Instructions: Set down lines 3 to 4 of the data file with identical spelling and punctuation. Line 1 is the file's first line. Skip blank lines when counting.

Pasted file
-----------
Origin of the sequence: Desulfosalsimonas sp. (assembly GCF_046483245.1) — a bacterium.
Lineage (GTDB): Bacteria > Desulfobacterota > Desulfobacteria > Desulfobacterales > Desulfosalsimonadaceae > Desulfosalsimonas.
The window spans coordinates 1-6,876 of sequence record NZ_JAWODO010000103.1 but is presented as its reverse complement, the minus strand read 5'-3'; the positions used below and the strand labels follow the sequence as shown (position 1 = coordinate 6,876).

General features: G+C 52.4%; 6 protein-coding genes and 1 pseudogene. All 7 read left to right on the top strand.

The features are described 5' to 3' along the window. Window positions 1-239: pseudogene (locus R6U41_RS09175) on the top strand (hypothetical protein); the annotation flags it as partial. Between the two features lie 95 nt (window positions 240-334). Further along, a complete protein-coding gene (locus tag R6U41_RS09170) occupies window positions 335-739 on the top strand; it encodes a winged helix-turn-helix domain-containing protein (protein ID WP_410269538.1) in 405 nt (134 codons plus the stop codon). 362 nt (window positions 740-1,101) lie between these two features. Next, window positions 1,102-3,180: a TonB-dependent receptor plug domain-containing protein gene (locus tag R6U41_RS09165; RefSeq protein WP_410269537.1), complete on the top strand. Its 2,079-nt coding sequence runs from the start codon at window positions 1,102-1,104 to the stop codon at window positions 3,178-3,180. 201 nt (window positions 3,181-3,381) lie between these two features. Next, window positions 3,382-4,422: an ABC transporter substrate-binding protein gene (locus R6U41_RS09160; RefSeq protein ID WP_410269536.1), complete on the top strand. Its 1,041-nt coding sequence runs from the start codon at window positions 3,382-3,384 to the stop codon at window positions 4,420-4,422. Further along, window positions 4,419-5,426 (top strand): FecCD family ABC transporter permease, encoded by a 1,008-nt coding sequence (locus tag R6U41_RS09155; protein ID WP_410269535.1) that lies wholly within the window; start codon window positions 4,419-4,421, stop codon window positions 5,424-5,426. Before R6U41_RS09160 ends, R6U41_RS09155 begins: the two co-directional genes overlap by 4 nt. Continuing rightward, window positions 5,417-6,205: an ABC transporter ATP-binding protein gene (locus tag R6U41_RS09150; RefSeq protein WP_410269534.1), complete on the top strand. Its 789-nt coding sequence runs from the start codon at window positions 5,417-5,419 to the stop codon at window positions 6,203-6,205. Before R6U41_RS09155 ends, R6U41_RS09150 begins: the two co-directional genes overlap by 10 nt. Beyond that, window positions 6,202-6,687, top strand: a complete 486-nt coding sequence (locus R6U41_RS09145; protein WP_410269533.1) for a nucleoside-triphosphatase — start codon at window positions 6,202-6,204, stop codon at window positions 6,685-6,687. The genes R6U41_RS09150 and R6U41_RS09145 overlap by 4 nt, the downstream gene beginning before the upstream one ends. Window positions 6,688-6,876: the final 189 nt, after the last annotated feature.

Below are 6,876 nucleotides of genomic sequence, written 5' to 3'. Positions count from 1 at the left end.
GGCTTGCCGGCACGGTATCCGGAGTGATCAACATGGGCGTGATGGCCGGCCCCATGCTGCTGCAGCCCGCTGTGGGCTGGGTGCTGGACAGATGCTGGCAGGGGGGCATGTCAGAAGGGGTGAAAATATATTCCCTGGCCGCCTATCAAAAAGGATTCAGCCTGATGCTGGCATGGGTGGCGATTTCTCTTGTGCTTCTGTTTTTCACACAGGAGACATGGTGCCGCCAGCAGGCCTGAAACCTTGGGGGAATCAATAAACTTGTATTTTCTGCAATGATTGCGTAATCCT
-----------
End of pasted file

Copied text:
The window spans coordinates 1-6,876 of sequence record NZ_JAWODO010000103.1 but is presented as its reverse complement, the minus strand read 5'-3'; the positions used below and the strand labels follow the sequence as shown (position 1 = coordinate 6,876).

General features: G+C 52.4%; 6 protein-coding genes and 1 pseudogene. All 7 read left to right on the top strand.